Of our restaurant customers, 77% have seen increases in deliveries over the last month. On average, deliveries have increased by 30% but there is a huge variance. One of our customers has experienced an increase of 132% in deliveries in just one month, and others are in the high ninety percent range. Others are flat. This article evaluates the parameters that allow restaurants to exploit the current secular shift to deliveries. These stocks may be stocks to buy now as the stock market continues to fall.
Bringg views the last mile logistics stack through a flywheel of five components.
The first component is the customer. The ease with which a customer can order is critical. The marketing campaign and the friction in the online ordering process has a dramatic impact on the number of orders that will be placed. As an example, we had one restaurant client that ran a "free delivery" campaign for one month. For that month, online orders were almost three times higher than that of the month after the campaign ended.
Once the order is placed, the inventory needs to be identified, reserved and in the case of restaurants prepared. That needs to be done by the most appropriate store. This will often be the closest store to the customer with the right inventory, however sophisticated business logic can be evaluated as the decision is made. In parallel, a delivery driver needs to be ordered to that location to take the food from the restaurant to the customer. This component is critical. The fleet a restaurant uses can place either geo constraints or peak-time order constraints on their ability to accept orders.
Best practice is to use multiple fleets. This provides overflows and workarounds to find a delivery solution for every order.
The two key components that may give clues as to which stocks are best positioned to boost their deliveries from the Coronavirus fallout are their fleet strategies and ownership over the order and marketing funnel.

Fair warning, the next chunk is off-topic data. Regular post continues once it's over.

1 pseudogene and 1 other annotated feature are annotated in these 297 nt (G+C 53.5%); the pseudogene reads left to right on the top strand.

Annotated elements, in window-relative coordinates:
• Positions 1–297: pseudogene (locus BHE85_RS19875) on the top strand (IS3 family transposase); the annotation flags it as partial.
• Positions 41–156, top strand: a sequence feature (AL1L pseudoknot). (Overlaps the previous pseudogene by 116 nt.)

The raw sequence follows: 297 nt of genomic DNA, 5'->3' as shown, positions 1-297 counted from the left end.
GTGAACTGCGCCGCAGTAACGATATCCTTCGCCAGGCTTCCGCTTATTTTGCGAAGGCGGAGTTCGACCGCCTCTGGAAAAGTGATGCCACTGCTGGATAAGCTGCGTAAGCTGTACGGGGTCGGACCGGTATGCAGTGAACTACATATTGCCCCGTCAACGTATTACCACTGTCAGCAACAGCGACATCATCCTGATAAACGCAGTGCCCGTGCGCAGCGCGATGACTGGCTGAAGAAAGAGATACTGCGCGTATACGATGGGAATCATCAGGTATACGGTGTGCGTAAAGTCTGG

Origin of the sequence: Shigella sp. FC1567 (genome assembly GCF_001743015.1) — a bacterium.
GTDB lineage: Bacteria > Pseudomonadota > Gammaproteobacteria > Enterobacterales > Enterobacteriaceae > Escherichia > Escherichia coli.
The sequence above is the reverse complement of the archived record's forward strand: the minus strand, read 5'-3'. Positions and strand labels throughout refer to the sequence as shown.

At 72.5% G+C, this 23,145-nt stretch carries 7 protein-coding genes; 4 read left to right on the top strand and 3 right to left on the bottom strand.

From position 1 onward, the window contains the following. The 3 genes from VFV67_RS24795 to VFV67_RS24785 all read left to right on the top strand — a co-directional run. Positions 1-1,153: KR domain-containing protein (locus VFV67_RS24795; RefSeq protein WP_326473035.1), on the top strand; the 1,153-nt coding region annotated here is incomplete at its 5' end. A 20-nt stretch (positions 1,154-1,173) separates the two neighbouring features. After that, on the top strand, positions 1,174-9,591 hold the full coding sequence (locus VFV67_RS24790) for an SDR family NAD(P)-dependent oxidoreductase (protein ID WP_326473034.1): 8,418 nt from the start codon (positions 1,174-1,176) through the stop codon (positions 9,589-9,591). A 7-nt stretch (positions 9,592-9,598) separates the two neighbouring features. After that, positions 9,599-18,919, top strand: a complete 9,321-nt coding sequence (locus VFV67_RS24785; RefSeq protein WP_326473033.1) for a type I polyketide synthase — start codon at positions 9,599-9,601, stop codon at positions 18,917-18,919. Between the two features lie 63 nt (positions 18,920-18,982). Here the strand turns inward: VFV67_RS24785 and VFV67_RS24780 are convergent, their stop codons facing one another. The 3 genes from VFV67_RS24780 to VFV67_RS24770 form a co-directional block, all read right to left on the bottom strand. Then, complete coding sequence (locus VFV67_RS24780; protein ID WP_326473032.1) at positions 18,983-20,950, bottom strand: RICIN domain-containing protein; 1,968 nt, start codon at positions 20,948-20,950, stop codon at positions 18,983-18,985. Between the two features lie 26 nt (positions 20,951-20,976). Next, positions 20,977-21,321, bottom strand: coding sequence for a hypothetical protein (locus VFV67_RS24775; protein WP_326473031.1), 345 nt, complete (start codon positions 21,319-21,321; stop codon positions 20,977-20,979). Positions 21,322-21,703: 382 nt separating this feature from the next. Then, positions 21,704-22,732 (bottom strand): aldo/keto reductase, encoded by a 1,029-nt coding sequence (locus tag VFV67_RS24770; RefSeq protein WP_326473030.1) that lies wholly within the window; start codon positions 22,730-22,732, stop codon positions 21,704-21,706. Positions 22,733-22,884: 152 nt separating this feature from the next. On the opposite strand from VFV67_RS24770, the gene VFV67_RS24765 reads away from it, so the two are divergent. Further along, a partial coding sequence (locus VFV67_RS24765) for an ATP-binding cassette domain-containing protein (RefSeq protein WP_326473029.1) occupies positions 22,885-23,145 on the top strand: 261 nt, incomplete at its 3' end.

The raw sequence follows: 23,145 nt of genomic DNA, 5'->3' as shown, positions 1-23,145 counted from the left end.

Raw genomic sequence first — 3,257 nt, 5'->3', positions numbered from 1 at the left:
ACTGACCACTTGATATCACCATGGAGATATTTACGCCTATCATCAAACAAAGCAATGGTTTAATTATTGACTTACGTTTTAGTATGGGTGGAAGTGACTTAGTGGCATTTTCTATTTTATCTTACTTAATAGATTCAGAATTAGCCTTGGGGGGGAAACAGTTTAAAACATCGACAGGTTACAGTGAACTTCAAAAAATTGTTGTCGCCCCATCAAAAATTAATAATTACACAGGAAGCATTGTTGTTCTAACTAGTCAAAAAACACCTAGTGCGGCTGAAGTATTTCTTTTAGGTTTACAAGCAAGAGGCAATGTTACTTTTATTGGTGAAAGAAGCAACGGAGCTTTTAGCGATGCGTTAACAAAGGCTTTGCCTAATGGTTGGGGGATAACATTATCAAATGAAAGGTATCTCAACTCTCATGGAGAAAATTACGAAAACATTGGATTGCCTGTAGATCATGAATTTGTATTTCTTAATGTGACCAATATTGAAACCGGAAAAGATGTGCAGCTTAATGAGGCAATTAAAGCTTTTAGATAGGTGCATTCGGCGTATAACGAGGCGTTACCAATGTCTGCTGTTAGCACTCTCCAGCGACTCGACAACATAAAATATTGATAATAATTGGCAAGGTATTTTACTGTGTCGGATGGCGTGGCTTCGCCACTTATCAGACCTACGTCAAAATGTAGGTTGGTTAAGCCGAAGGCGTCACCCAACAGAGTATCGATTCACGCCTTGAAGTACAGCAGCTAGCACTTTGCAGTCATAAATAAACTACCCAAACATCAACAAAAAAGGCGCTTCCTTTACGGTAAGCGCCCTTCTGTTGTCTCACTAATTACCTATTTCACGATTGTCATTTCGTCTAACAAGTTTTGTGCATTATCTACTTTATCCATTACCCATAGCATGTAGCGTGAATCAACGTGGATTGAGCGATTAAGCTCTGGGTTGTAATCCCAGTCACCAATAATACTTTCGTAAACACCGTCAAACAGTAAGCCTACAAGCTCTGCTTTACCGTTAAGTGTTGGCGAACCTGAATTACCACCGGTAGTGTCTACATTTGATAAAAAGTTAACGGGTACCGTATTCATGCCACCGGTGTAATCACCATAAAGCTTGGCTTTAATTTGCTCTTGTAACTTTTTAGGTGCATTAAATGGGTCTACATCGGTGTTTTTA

Analysis of fleet usage
I visited each of the listed companies websites and went through the process of making an order to understand their delivery strategy. The table below summarizes the different strategies
Source: Alon Zieve analysis
McDonald's (MCD) and Wendy's (WEN) use a strategy that passes you through to a third party on clicking "Order" from their site. This is an example of what happens on the McDonald's website.
The entire order and delivery experience is controlled by a third party. This means that the supply of drivers is completely in third party hands as is the ordering funnel.
Chipotle (CMG) controls the ordering process on their site. However when you click through to order it is apparent that DoorDash (DOORD) controls the delivery.
Whilst they have stronger control over their sales and marketing experience, the ultimate delivery is controlled by DoorDash, with the associated fleet limitations.
At the time of writing the websites of Taco Bell, Pizza Hut and WingStreet were down. The last of the Yum! Brands (YUM) chains, KFC, has a similar setup to Chipotle, however in this case partnering with Grubhub.
The Restaurant Brands International (QSR) group has a more sophisticated setup. The menu selection and marketing funnel is controlled by their own websites. In addition, they utilize multiple fleets. For example, the below can be seen on the Popeyes website when you try and order.
By using both DoorDash and Postmates (POSTM), Popeyes gets better geo coverage, and peak time coverage, purely as they have access to a larger combined fleet. In addition, they could be trying to get price efficiencies by working with two fleets.